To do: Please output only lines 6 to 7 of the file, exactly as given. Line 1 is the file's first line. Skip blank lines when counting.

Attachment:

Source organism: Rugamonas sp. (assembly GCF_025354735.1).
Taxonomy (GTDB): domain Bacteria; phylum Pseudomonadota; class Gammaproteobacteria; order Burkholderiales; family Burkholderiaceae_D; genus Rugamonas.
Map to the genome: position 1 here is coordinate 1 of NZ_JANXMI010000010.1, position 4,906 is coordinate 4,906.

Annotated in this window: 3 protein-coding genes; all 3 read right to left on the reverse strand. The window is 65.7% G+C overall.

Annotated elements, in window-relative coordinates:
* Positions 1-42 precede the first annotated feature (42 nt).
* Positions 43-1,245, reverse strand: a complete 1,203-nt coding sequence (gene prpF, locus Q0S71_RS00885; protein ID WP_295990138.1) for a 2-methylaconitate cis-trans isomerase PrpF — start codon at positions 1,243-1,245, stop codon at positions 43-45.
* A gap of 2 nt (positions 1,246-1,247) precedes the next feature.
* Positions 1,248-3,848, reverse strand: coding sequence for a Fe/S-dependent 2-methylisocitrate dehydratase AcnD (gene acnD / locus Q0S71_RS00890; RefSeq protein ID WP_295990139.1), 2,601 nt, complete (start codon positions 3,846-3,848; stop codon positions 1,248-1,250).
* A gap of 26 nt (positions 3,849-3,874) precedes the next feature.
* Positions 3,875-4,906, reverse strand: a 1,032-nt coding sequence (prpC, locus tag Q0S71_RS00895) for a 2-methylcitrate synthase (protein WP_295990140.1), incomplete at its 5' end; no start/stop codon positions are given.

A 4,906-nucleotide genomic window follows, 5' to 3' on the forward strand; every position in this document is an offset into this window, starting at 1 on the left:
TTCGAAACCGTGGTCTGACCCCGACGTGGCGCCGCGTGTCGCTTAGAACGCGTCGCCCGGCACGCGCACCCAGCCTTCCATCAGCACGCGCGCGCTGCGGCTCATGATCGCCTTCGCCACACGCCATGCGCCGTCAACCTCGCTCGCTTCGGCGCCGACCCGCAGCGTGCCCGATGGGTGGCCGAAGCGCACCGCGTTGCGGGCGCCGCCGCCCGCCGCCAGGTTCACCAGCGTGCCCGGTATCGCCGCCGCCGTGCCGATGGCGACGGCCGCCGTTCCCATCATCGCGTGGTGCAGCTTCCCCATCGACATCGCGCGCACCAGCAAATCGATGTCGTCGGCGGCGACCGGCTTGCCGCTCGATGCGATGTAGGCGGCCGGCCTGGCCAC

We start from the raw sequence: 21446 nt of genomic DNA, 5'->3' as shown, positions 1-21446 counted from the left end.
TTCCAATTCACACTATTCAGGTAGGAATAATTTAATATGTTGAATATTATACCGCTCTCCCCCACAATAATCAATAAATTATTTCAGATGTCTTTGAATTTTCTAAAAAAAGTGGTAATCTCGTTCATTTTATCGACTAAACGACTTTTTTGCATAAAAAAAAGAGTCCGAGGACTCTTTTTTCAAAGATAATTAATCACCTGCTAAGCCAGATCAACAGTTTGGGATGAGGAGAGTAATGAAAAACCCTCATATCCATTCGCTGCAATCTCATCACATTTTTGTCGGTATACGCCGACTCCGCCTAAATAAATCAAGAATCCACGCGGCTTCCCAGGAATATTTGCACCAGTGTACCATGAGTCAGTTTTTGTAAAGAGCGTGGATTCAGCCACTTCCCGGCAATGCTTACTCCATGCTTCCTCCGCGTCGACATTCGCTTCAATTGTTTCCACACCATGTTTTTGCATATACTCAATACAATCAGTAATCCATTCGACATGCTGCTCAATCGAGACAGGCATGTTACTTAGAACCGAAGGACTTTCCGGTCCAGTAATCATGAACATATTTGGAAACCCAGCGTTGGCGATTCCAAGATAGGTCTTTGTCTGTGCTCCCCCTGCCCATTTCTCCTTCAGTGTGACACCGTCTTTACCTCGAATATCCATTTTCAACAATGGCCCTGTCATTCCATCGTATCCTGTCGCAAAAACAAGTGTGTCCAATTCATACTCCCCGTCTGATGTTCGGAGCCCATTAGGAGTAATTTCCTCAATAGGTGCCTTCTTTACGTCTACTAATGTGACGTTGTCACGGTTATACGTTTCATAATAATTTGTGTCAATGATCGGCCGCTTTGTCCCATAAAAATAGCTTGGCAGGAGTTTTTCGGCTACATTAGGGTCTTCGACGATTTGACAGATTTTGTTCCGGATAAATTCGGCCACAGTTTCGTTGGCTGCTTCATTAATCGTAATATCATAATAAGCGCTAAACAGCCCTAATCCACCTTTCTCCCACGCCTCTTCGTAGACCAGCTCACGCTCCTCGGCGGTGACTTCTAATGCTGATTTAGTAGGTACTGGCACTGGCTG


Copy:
* Positions 1-42 precede the first annotated feature (42 nt).
* Positions 43-1,245, reverse strand: a complete 1,203-nt coding sequence (gene prpF, locus Q0S71_RS00885; protein ID WP_295990138.1) for a 2-methylaconitate cis-trans isomerase PrpF — start codon at positions 1,243-1,245, stop codon at positions 43-45.